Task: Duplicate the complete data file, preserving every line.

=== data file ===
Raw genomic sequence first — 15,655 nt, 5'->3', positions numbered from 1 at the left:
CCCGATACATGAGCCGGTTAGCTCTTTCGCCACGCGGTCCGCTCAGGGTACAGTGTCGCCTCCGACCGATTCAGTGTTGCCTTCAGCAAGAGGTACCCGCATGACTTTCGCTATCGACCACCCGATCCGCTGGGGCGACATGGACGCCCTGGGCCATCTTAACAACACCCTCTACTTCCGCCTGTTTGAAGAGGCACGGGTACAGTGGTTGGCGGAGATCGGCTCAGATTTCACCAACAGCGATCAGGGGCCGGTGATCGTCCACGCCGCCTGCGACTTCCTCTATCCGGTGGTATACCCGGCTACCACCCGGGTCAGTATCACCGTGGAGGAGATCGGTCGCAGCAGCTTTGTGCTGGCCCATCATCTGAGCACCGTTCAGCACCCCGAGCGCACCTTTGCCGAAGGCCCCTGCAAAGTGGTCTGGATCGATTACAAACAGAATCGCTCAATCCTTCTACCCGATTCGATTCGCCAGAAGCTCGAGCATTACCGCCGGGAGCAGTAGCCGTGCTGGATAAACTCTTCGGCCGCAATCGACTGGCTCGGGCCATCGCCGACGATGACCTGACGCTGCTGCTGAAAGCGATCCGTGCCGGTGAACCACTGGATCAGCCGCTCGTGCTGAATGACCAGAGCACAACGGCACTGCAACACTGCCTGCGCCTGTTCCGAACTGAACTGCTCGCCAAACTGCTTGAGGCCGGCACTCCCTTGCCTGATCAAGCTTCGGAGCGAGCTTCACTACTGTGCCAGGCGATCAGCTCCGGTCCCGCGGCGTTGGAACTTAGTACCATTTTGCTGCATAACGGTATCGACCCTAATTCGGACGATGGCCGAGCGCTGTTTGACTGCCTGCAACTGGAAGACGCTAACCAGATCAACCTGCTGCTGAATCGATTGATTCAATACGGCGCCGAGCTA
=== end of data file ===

Raw genomic sequence first — 15,655 nt, 5'->3', positions numbered from 1 at the left:
CCCGATACATGAGCCGGTTAGCTCTTTCGCCACGCGGTCCGCTCAGGGTACAGTGTCGCCTCCGACCGATTCAGTGTTGCCTTCAGCAAGAGGTACCCGCATGACTTTCGCTATCGACCACCCGATCCGCTGGGGCGACATGGACGCCCTGGGCCATCTTAACAACACCCTCTACTTCCGCCTGTTTGAAGAGGCACGGGTACAGTGGTTGGCGGAGATCGGCTCAGATTTCACCAACAGCGATCAGGGGCCGGTGATCGTCCACGCCGCCTGCGACTTCCTCTATCCGGTGGTATACCCGGCTACCACCCGGGTCAGTATCACCGTGGAGGAGATCGGTCGCAGCAGCTTTGTGCTGGCCCATCATCTGAGCACCGTTCAGCACCCCGAGCGCACCTTTGCCGAAGGCCCCTGCAAAGTGGTCTGGATCGATTACAAACAGAATCGCTCAATCCTTCTACCCGATTCGATTCGCCAGAAGCTCGAGCATTACCGCCGGGAGCAGTAGCCGTGCTGGATAAACTCTTCGGCCGCAATCGACTGGCTCGGGCCATCGCCGACGATGACCTGACGCTGCTGCTGAAAGCGATCCGTGCCGGTGAACCACTGGATCAGCCGCTCGTGCTGAATGACCAGAGCACAACGGCACTGCAACACTGCCTGCGCCTGTTCCGAACTGAACTGCTCGCCAAACTGCTTGAGGCCGGCACTCCCTTGCCTGATCAAGCTTCGGAGCGAGCTTCACTACTGTGCCAGGCGATCAGCTCCGGTCCCGCGGCGTTGGAACTTAGTACCATTTTGCTGCATAACGGTATCGACCCTAATTCGGACGATGGCCGAGCGCTGTTTGACTGCCTGCAACTGGAAGACGCTAACCAGATCAACCTGCTGCTGAATCGATTGATTCAATACGGCGCCGAGCTA